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Risky Decisions: Revealing Economic Behaviour

Periodic Reporting for period 4 - RDRECON (Risky Decisions: Revealing Economic Behaviour)

Reporting period: 2019-11-01 to 2020-12-31

Our goal was to gain insights into how personal and market experiences affect individuals and households' financial decisions. Do individuals learn from past mistakes of their own or others? To this end, RDRECON has enhanced our understanding of personal, household, and market experiences causal effect on financial decisions, thus providing helpful insights for policymakers.

The research team looked into how individuals and households are affected by financial market experiences. Initially, we looked at how the dramatic financial events under the latest financial crisis in 2008-2010 affected individuals' financial investment decisions. We then examine how the loss of investments through bank defaults and individuals' investments in these banks leads to subsequent behavior changes. Continuing in this path, we then looked into how financing and refinancing of housing are affected by different households and individual characteristics - how individuals' choices affect savings and optimality of financial decisions – for example, how this differs by gender. We use these findings the financial, macroeconomic policies can transfer differently to different demographics groups because they behave sub-optimal.

The research team then turned more into the core of the search project – to look at how core preferences and beliefs of individuals and households channels through to how they make financial decisions. We developed and estimated types of choice models of inertia and refinancing choices to examine how. A highly non-linear model, On this type of model, we build and estimate a loss aversion model in the housing market. This extended model estimates the importance of loss aversion in the propensity to sell houses, a deep parameter of high importance for macroeconomic policy and labor market mobility.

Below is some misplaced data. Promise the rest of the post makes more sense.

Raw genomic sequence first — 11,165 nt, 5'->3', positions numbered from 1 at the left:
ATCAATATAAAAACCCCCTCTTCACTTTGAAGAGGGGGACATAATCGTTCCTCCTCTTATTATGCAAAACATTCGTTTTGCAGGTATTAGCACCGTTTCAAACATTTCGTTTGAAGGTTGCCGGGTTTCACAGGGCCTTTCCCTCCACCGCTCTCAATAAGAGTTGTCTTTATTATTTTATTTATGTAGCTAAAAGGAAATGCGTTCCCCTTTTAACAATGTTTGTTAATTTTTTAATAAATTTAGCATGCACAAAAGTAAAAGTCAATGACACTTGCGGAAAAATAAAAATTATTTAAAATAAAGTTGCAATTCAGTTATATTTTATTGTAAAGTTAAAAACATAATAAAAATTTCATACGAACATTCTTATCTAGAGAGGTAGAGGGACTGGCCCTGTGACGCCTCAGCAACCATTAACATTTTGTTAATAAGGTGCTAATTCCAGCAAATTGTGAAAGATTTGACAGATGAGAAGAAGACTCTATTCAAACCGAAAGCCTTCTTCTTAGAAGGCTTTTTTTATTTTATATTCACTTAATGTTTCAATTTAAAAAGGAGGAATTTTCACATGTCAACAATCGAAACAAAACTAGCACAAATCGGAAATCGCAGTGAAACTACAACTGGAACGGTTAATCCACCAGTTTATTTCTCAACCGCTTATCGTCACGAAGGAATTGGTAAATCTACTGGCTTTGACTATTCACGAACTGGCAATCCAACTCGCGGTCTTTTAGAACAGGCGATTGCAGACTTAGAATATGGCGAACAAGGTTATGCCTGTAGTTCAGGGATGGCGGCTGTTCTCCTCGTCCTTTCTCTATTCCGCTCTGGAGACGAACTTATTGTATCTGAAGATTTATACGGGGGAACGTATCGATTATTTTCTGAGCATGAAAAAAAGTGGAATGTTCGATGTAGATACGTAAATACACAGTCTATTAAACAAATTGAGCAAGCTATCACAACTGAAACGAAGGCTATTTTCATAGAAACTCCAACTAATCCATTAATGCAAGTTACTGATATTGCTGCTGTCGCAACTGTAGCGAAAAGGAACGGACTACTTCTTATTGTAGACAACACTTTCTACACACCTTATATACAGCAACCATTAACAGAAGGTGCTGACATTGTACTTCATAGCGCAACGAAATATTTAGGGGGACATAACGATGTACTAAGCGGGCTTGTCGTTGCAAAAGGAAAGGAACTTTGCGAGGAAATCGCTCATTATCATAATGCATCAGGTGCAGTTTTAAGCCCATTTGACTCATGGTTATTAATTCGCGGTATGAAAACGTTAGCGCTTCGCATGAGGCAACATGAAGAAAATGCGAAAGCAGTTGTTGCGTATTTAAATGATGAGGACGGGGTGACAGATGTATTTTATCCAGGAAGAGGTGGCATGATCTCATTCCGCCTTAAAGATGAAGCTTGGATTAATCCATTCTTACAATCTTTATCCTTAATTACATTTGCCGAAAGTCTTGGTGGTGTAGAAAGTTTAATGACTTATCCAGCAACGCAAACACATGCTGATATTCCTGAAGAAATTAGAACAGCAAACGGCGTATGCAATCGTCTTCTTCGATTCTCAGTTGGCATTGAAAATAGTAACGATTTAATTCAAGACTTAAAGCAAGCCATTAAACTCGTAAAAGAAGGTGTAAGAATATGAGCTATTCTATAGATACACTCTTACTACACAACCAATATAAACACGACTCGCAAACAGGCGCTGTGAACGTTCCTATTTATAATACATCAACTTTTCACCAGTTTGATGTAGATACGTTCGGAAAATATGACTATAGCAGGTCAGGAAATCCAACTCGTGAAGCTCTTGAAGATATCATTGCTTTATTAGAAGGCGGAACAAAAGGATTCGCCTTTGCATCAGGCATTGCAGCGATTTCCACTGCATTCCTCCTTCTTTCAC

The research team initially used the housing assets of individuals to look at individuals and households' financial decisions. We look at housing assets because properties are the largest investments that households make, which predominantly impact households and individuals' opportunities. From this line of research, we looked at gender gaps in bargaining abilities in the article "Gender Differences in Negotiation: Evidence from Real Estate Transactions," forthcoming in The Economic Journal; the in the suboptimality of different types of households when they refinance their housing assets in the article "Sources of inaction in household finance: Evidence from the Danish mortgage market", American Economic Review. 2020, 110(10), 3184-3230; the effect on households savings and pension by the forced saving commitments in mortgage repayments in the article "The Effect of Savings Commitments on Asset, Debt, and Retirement Decisions: Evidence from Mortgage Run-offs in Danish Registry Data," forthcoming in Journal of Money, Credit and Banking; and the effect of financial distress and financial sophistication on the ability to make financial decision in the article " Forced Sales and House Prices: Evidence from Estate Sales due to Sudden Death," Management Science, 63(1), 2017, 201-202.